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Cornwall: Lost Gardens of Heligan

The process of discovering and reconstructing the Lost Gardens of Heligan were made into a TV series. It was the most successful gardening series ever. Having watched the DVD, I can say that the sense of discovery and suspense was in a class of its own for a show about gardening. Even Kieron was fascinated and he's not really into gardening.

We went to Heligan on 4 January on our Cornwall holiday. This is the Grey Lady, a sculpture inspired by a ghost that is rumoured to be seen in the gardens sometimes. I liked her pose.
Grey Lady sculpture
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In the outer parts of the gardens, lovely views can be had of the surrounding countryside. The village in the distance is Megavissey. Heligan are very active in wildlife conservation. They were one of the locations for BBC's Springwatch and Autumnwatch shows. On the Heligan wildlife website there are live feeds of cameras in nesting boxes, in front of a badger set etc.
View toward Megavissey
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A canyon with a series of artificial lakes is called the Jungle. You can see why. Those tree ferns are some of the very first ones that arrived in the UK. They were used as ballast in ships.
Tree ferns in the Jungle
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Heligan House is not part of the gardens, it's private apartments. Here is just a glimpse of it as seen from the upper parts of the Jungle.
View toward the Big House from the top of the Jungle
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This early in January, there weren't many flowers in the gardens. A few camellias and this protea, was all.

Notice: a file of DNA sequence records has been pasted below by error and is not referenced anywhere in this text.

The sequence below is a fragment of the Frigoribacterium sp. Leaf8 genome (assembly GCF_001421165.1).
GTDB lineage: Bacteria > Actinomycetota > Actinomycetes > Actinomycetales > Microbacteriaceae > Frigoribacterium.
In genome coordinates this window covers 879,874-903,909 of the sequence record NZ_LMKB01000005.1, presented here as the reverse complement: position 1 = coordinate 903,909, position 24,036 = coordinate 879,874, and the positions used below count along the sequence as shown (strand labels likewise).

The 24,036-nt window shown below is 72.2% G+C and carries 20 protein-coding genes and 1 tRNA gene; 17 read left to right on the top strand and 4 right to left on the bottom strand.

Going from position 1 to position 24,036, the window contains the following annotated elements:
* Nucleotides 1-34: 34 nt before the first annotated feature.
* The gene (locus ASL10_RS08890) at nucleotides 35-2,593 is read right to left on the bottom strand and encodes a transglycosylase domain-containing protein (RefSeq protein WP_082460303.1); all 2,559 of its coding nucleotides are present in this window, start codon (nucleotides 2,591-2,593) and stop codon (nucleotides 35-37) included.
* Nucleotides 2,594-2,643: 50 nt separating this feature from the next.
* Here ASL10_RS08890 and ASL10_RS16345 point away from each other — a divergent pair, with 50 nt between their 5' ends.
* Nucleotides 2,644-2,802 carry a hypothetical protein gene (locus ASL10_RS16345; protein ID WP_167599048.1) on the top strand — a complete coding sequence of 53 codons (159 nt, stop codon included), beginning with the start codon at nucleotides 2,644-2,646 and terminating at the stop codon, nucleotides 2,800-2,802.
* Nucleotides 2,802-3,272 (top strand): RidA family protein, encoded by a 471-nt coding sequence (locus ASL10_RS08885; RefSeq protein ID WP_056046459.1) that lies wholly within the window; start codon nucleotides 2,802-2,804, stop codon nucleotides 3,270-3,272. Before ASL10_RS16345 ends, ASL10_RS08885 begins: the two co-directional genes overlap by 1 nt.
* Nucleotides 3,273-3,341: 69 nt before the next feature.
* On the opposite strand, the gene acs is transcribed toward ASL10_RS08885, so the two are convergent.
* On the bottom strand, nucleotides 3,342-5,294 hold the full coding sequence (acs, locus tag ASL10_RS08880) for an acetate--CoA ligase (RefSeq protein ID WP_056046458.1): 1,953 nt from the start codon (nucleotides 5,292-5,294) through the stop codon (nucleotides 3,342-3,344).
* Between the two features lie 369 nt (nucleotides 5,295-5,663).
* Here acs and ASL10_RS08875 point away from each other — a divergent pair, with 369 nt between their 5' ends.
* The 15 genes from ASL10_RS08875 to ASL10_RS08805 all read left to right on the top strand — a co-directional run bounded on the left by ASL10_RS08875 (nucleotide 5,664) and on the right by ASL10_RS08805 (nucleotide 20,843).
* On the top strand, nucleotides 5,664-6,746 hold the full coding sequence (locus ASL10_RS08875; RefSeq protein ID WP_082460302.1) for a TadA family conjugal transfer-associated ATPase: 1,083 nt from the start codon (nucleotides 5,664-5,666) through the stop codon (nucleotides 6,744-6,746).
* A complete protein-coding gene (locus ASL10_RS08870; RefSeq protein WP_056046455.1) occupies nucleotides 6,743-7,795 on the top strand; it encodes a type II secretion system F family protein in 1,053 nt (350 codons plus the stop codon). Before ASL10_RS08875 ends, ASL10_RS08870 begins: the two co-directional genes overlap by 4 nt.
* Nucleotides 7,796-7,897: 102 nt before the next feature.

Pink protea flower close-up
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This handsome fellow was trying to intimidate by, hence the motion blur on his foot. Part of what the Heligan project is trying to do is recreate the ferocious productivity of the Victorian gardens. Back in its heyday Heligan was self-sufficient. That was the way manor houses were supposed to be. Naturally keeping hens, geese and ducks were part of that.
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Forcing rhubarb was all the rage in Victorian times. It produces earlier, sweeter shoots. That's what these pots are for. The straw on the soil is acting as insulation.
Rhubarb forcing pots
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Some parts of the garden were there just to be enjoyed by the family that owned Heligan. This Italian garden is an example. It includes a little house, where we sheltered from the rain.
Italian garden in the rain
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I saw your post on the garden/flower group. I fell in love with the mudmaid years ago. Did you get any photos of her?

These are lovely, I had not seen the gray lady!